Krishna’s Childhood Pastimes; The Butter Thief

During this Month of Damodara (Kartika) we will try to post some of Krsna’s childhood pastimes.

“Our dear friend Yaśodā, your son sometimes comes to our houses before the milking of the cows and releases the calves, and when the master of the house becomes angry, your son merely smiles. Sometimes He devises some process by which He steals palatable curd, butter and milk, which He then eats and drinks. When the monkeys assemble, He divides it with them, and when the monkeys have their bellies so full that they won’t take more, He breaks the pots. Sometimes, if He gets no opportunity to steal butter or milk from a house, He will be angry at the householders, and for His revenge He will agitate the small children by pinching them. Then, when the children begin crying, Kṛṣṇa will go away. (SB 10.8.29)

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Month of Damodara (Kartika)

Today marks the begining of the month of Damodara (Kartika). In honor and in celebration of the month of Damodara, we will be focusing our attention on the pastimes of Krishna in Vrndavan. Especially Krishna’s childhood pastimes. The following song is sung morning and evening and it is customary to offer a candle or gee lamp as well to a picture of Lord Krsna and Mother Yasoda.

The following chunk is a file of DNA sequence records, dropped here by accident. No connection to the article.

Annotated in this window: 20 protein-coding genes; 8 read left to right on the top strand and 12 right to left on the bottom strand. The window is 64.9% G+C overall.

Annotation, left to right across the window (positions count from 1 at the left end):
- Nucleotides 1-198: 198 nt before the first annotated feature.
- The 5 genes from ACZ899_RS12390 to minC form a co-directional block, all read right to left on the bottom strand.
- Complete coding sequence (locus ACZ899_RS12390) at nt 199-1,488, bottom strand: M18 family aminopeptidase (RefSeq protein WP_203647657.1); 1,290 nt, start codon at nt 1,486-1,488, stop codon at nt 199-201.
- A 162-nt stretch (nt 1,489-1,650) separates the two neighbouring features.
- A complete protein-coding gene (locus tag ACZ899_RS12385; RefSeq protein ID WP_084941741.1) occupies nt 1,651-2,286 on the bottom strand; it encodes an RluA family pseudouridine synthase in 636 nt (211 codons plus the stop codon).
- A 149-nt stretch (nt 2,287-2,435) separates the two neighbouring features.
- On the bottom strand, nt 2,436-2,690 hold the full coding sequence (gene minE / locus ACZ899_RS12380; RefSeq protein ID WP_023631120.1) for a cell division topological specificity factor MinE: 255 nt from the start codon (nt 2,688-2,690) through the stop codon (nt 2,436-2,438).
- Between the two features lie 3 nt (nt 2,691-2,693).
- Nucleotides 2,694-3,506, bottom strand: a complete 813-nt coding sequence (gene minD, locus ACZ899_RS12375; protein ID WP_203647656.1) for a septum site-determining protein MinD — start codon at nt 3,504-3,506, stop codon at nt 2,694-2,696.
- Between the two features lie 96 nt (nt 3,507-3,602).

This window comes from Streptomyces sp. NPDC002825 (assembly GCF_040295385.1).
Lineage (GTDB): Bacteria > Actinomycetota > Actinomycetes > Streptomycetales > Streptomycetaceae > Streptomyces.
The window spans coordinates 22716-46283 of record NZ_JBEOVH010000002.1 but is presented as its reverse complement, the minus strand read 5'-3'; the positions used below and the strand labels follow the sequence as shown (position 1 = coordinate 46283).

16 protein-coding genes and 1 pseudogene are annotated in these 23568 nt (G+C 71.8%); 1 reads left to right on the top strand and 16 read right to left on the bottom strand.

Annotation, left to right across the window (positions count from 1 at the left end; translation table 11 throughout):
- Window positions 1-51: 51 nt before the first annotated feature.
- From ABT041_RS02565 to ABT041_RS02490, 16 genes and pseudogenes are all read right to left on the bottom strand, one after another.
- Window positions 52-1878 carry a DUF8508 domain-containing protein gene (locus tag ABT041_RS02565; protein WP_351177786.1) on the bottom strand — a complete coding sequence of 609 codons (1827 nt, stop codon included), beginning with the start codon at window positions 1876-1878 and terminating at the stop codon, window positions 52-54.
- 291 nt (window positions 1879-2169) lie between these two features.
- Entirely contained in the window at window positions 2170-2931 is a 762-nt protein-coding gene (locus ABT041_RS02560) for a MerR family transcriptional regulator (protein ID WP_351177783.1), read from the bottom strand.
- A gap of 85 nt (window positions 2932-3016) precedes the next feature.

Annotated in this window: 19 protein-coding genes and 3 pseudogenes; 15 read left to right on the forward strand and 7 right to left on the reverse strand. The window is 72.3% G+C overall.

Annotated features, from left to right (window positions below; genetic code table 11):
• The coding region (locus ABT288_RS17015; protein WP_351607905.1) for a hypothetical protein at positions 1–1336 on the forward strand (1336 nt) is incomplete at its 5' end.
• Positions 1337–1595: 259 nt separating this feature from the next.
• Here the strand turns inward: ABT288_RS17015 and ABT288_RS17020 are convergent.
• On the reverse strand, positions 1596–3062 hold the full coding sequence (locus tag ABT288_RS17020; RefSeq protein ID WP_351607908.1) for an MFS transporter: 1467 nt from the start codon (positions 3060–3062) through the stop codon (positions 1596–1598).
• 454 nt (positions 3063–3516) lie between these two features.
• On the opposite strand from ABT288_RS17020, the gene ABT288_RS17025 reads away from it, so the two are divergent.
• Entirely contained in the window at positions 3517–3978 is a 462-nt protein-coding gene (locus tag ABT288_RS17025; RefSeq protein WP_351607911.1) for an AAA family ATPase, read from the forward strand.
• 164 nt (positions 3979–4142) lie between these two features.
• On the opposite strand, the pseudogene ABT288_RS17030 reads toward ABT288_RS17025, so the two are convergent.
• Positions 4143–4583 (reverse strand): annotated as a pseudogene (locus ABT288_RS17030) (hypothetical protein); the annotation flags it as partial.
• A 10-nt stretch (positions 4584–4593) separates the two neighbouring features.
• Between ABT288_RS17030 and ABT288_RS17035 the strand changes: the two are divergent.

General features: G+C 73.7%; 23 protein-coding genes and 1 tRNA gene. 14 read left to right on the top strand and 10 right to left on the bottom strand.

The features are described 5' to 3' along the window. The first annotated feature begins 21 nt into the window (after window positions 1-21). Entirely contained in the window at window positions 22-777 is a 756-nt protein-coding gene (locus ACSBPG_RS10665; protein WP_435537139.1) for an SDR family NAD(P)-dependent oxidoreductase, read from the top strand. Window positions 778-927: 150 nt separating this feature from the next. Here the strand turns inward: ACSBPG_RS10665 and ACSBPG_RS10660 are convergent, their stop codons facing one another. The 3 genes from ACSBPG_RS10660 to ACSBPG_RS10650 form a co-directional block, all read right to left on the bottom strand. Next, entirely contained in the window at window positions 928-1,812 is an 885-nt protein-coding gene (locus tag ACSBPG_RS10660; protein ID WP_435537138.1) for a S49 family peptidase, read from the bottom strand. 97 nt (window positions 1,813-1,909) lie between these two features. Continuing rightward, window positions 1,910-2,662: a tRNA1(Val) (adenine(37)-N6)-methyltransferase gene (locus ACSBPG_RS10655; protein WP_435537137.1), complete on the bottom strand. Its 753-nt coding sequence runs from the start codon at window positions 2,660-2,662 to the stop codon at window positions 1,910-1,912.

click on underlined link to listen

Sri Damordastaka sung by Vishnujana Swami

after clicking on above link you can return to page and sing along with the words listed below

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Sri Bhagavan

Krishna France

I still remember very clearly when I opened the book Raja-Vida by His Divine Grace A. C. Bhaktivedanta Swami Prabhupada, back in the early 70’s and read the first page…and Srila Prabhupada described very simply the definition of God…

śrī bhagavān uvāca

idaṁ tu te guhyatamaṁ
pravakṣyāmy anasūyave
jñānaṁ vijñāna-sahitaṁ
yaj jñātvā mokṣyase ’śubhāt

“The Supreme Lord said: My dear Arjuna, because you are never envious of Me, I shall impart to you this most secret wisdom, knowing which you shall be relieved of the miseries of material existence.” (Bg. 9.1)

The opening words of the Ninth Chapter of Bhagavad-gītā indicate that the Supreme Godhead is speaking. Here Śrī Kṛṣṇa is referred to as Bhagavān. Bhaga means opulences, and vān means one who possesses. We have some conception of God, but in the Vedic literature there are definite descriptions and definitions of what is meant by God, and what is meant is described in one word—Bhagavān. Bhagavān possesses all opulences, the totality of knowledge, wealth, power, beauty, fame and renunciation. When we find someone who possesses these opulences in full, we are to know that he is God. There are many rich, wise, famous, beautiful and powerful men, but no one man can claim to possess all of these opulences. Only Kṛṣṇa claims to possess them in totality. (Raja-Vidya, Chapter One)

This was my first real introduction to Krishna Consciousness, and it was enough to convince me that Krishna was God. And that Srila Prabhupada was my spiritual master.

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